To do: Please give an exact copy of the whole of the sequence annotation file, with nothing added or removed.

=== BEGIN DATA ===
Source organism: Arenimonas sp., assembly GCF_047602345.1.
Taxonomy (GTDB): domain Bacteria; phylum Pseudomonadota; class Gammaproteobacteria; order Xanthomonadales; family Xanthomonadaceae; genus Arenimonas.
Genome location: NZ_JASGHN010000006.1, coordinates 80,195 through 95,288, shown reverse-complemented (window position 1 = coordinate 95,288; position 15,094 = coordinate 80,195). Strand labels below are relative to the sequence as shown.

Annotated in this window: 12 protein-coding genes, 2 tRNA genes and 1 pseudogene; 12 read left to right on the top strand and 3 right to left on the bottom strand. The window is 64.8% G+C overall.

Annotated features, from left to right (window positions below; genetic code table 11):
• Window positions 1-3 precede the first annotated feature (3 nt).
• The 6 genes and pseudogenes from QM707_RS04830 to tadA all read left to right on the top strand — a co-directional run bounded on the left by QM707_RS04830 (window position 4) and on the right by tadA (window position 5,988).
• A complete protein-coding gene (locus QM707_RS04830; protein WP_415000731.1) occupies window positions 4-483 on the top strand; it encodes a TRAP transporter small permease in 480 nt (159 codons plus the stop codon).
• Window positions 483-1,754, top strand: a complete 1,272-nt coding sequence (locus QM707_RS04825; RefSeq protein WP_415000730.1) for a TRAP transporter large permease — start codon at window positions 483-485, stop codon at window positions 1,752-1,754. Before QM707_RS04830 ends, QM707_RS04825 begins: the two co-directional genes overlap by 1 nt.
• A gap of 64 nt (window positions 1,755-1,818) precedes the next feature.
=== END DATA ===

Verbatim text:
Source organism: Arenimonas sp., assembly GCF_047602345.1.
Taxonomy (GTDB): domain Bacteria; phylum Pseudomonadota; class Gammaproteobacteria; order Xanthomonadales; family Xanthomonadaceae; genus Arenimonas.
Genome location: NZ_JASGHN010000006.1, coordinates 80,195 through 95,288, shown reverse-complemented (window position 1 = coordinate 95,288; position 15,094 = coordinate 80,195). Strand labels below are relative to the sequence as shown.

Annotated in this window: 12 protein-coding genes, 2 tRNA genes and 1 pseudogene; 12 read left to right on the top strand and 3 right to left on the bottom strand. The window is 64.8% G+C overall.

Annotated features, from left to right (window positions below; genetic code table 11):
• Window positions 1-3 precede the first annotated feature (3 nt).
• The 6 genes and pseudogenes from QM707_RS04830 to tadA all read left to right on the top strand — a co-directional run bounded on the left by QM707_RS04830 (window position 4) and on the right by tadA (window position 5,988).
• A complete protein-coding gene (locus QM707_RS04830; protein WP_415000731.1) occupies window positions 4-483 on the top strand; it encodes a TRAP transporter small permease in 480 nt (159 codons plus the stop codon).
• Window positions 483-1,754, top strand: a complete 1,272-nt coding sequence (locus QM707_RS04825; RefSeq protein WP_415000730.1) for a TRAP transporter large permease — start codon at window positions 483-485, stop codon at window positions 1,752-1,754. Before QM707_RS04830 ends, QM707_RS04825 begins: the two co-directional genes overlap by 1 nt.
• A gap of 64 nt (window positions 1,755-1,818) precedes the next feature.